Luck in Poker is Nothing More Than a Distraction

By Robbie Strazynski
April 09, 2012

Do you remember your last poker session where everything went wrong? That night where your big pairs got broken over and over and your opponents hit every draw… The hours of frustration as your chip stack got lower and lower and your tilt got stronger and stronger… Every poker player at one time or another has experienced a session where nothing seems to go right. Sometimes these sessions can have drastic effects on certain players and may even result in a winning player quitting the game altogether.

Yesterday I had such a session but, other than a few curses under my breath (even the most experienced players get a bit tilted) I wasn’t fazed. I hope that after reading this post you, too, will look at luck in poker in a new light.

My Winning Numbers

The reason I didn’t let this horrendous session affect me is because I believe in two fundamental aspects in regard to my poker play. The first is that I am a winning player in the games I play and have a sufficient sample size to prove this statistically (see graph at the right). The second is that every now and then my results on the virtual felt will deviate from the expected in a negative direction. Sometimes this deviation can be extreme. Once a poker player can accept this reality, dealing with downward swings and tilt becomes much easier.

I play primarily online at PokerStars, where I play hundreds of MTSNGs (Multi-table sit & goes) a month. In order to help me during my sets I use a tracking software called Holdem Manager. The software tracks every hand and provides me with detailed reports on my play from a purely statistical standpoint. Having access to this information allows the serious player to identify if he or she is experiencing a run-bad induced downswing or simply playing purely.
The information below is an in depth statistical analysis of my session yesterday. You can clearly see the multiple deviations from the statistical norm and how this compounded affect resulted in me losing money in the set.

Statistical Table

The numbers above clearly show that when I was all-in pre-flop, a common situation in shallow-stacked tournament poker, I ran almost 200% below expectation. The flopped set % was also very low which made it tougher to double up early on, thus resulting in fewer deep runs. If you now compare the actual results shown above and the graph below, you will see how little impact this set had on my bottom line. If I let the horrendous run bad I experienced in this set affect my thoughts or emotions towards poker, it could result in me putting in less volume, making negative adjustments to my winning strategy or even quitting the game altogether.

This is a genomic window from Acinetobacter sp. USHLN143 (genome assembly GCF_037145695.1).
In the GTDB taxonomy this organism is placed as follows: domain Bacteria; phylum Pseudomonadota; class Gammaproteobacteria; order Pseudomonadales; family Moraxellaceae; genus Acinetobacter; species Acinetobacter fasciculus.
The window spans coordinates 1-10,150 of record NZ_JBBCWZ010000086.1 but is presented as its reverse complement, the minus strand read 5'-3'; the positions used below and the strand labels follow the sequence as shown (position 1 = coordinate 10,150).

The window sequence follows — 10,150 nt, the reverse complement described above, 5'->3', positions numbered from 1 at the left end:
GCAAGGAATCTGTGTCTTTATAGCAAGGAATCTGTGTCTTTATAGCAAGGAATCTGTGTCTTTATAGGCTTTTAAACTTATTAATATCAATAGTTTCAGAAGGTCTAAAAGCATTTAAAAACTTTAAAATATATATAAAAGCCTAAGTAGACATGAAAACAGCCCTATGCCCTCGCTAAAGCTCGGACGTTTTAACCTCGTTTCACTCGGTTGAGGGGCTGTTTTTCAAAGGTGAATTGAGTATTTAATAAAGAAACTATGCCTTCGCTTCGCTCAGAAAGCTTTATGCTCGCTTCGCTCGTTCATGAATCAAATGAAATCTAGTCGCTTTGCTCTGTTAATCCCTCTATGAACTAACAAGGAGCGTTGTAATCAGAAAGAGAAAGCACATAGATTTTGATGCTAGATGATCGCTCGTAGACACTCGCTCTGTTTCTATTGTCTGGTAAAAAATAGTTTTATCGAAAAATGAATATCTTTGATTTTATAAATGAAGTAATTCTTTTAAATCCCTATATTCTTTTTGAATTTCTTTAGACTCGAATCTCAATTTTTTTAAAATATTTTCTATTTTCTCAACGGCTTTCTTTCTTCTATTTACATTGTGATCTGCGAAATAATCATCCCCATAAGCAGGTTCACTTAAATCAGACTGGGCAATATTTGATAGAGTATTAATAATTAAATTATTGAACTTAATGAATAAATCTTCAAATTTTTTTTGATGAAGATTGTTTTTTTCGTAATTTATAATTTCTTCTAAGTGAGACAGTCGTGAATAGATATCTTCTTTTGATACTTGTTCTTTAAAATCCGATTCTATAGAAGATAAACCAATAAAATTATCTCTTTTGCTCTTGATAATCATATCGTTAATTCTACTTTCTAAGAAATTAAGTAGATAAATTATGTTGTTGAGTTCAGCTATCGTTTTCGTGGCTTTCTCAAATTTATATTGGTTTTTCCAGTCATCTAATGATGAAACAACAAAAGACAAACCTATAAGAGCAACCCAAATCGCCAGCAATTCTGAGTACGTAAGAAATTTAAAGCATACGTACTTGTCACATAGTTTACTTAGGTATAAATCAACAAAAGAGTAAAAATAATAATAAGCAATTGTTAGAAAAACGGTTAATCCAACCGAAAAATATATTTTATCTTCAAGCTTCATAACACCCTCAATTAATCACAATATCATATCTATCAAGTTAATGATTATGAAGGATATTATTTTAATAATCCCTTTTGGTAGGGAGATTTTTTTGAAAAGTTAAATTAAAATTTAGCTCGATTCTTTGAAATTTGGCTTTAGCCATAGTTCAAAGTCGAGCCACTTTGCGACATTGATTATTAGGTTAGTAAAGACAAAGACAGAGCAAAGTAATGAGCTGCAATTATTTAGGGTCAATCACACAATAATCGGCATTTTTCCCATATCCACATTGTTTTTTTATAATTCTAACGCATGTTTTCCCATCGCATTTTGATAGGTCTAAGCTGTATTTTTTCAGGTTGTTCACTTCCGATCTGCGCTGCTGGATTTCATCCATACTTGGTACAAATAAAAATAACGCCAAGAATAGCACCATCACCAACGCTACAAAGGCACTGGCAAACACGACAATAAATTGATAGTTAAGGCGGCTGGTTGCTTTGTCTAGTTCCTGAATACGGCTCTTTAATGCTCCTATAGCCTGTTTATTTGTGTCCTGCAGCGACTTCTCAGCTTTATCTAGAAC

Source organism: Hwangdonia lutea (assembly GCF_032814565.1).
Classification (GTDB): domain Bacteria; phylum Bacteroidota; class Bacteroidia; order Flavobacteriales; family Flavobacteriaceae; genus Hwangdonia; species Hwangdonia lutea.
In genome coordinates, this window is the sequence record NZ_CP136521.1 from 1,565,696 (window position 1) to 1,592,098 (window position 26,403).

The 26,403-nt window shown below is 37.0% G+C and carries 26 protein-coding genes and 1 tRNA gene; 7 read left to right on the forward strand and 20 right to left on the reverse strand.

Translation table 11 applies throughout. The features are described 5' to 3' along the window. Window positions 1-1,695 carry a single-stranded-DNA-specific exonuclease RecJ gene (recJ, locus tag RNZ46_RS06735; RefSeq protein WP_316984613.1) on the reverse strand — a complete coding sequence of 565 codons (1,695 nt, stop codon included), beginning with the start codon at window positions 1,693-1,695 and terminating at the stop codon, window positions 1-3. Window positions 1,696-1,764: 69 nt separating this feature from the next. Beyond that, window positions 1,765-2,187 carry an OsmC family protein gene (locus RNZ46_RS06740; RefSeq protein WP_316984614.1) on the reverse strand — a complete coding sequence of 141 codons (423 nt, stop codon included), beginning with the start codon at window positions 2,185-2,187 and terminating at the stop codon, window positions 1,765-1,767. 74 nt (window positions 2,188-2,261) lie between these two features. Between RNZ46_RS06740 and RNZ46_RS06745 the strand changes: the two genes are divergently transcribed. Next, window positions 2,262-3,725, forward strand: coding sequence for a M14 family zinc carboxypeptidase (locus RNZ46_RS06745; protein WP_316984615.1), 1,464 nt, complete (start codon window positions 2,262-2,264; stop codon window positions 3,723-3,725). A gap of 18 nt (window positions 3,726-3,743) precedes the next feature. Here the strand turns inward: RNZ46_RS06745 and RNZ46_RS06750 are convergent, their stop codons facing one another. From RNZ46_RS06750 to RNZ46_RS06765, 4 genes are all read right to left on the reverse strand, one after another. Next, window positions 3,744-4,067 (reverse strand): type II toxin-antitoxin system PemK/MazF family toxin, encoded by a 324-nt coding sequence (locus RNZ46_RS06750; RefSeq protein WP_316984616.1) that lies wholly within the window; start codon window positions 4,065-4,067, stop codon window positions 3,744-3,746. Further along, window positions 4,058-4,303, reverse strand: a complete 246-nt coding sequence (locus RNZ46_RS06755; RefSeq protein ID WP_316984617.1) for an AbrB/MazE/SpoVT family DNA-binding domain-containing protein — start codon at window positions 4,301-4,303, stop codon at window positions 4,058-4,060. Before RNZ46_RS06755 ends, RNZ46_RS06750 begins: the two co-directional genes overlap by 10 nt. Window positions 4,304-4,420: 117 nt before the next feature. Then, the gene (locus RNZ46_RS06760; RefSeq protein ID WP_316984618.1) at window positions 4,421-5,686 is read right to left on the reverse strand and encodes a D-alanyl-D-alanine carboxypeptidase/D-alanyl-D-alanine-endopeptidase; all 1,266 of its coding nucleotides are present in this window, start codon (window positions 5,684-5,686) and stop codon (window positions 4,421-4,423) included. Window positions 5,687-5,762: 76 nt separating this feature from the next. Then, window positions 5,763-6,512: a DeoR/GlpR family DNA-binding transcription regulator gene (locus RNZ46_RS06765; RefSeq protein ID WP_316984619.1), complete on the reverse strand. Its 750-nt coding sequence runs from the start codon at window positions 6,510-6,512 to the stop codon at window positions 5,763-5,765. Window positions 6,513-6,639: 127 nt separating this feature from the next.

It is important to remember not to get too fixated on the statistics, especially if your sample size is small, as this in itself can cripple a player as they sit all day looking at numbers and not putting in volume. I recommend spending more time on the stats if you are a newcomer to the game who is trying to improve so that they can identify their strengths, weaknesses and if they are just running bad or actual profitable poker players.

I hope this post shared some new insights into how to approach the game we all love by breaking it down into a game governed by mathematical and statistical laws and accepting the fact that any one session is irrelevant in the grand scheme of things in comparison to the end result.  If you have any questions or comments then please leave them in the comments section below or contact me directly via twitter.

This is a guest post by Justin Butlion, an entrepreneur, poker player and web developer. He blogs at The Great Grind and can be found playing on PokerStars under the nickname hawkeye77787.



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Written By.

Robbie Strazynski

Robbie founded in 2009. A veteran member of the poker media corps, in addition to writing and video presenting, Robbie has hosted multiple poker podcasts over the years, including Top Pair, the Red Chip Poker Podcast, The Orbit, and the CardsChat Podcast. In 2019, Robbie translated the autobiography of Poker Hall of Famer Eli […]


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